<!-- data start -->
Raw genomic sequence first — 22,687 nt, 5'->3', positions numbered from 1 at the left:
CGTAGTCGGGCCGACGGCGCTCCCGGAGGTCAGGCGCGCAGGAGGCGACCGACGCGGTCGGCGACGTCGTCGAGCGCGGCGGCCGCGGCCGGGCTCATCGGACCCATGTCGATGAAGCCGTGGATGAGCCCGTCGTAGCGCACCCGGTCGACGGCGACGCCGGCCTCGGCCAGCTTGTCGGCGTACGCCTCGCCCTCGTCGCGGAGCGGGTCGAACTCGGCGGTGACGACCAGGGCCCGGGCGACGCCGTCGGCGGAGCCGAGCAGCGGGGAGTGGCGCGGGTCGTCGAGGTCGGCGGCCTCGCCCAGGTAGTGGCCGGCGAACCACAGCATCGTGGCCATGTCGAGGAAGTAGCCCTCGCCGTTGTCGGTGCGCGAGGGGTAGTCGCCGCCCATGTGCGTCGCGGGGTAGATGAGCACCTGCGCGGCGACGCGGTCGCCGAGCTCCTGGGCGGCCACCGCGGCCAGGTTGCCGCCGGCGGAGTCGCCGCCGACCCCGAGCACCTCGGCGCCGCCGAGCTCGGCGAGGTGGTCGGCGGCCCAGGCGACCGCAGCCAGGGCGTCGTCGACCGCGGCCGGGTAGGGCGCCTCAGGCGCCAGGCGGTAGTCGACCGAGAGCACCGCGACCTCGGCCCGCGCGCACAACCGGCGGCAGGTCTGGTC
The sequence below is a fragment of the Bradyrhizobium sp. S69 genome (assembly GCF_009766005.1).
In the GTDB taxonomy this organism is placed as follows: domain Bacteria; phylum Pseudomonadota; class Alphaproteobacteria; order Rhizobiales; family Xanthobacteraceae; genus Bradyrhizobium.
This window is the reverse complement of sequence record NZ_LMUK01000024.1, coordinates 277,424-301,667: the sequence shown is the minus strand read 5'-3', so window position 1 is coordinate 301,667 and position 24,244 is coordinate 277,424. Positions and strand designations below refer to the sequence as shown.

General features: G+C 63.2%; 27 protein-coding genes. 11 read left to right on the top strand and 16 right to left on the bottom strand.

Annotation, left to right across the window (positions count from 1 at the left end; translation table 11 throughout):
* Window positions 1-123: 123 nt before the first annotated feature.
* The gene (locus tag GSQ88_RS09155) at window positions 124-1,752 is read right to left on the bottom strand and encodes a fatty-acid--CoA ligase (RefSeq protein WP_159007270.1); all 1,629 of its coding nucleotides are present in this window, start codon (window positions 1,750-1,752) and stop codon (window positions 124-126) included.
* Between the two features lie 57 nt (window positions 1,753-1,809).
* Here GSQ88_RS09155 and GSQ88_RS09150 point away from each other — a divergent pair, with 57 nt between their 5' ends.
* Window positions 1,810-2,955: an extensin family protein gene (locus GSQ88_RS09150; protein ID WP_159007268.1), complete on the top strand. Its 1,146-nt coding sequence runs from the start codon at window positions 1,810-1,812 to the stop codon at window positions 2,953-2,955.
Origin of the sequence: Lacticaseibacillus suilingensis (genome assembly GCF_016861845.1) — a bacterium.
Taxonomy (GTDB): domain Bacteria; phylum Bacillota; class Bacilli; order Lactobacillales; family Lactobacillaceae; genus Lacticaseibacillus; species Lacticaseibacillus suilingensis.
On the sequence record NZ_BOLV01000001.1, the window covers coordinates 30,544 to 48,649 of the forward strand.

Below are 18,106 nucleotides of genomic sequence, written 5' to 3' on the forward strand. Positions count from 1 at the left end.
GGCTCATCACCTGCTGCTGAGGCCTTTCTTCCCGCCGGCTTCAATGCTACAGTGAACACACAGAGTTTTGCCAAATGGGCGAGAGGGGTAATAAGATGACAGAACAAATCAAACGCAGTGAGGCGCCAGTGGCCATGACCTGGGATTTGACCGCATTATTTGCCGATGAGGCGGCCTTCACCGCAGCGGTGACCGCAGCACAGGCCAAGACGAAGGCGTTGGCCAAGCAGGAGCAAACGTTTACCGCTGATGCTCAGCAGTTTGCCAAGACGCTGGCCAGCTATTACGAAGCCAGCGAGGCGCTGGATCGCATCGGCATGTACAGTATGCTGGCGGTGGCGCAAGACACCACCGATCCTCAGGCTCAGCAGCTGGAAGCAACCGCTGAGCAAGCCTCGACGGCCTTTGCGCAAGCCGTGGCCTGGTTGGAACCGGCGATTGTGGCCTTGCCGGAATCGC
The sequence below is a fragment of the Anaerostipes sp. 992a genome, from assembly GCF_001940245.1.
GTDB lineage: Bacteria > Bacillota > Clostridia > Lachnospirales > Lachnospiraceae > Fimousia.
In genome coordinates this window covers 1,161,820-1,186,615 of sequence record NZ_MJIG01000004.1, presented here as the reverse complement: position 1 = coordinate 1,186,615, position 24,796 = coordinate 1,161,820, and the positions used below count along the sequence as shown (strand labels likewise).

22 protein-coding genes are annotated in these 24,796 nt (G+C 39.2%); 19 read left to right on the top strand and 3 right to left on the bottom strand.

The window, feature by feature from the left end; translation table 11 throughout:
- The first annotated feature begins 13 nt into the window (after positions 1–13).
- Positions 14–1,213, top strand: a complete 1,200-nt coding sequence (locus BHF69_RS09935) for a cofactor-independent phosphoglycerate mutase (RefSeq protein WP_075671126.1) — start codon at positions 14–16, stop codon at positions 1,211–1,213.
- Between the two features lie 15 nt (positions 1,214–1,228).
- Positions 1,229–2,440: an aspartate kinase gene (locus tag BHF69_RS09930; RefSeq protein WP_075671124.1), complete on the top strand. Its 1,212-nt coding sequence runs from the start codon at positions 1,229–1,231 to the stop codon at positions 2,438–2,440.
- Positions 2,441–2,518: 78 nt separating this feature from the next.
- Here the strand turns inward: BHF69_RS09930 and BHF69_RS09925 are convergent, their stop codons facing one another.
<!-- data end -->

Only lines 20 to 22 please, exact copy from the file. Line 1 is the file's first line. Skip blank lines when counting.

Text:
In genome coordinates this window covers 1,161,820-1,186,615 of sequence record NZ_MJIG01000004.1, presented here as the reverse complement: position 1 = coordinate 1,186,615, position 24,796 = coordinate 1,161,820, and the positions used below count along the sequence as shown (strand labels likewise).

22 protein-coding genes are annotated in these 24,796 nt (G+C 39.2%); 19 read left to right on the top strand and 3 right to left on the bottom strand.

The window, feature by feature from the left end; translation table 11 throughout: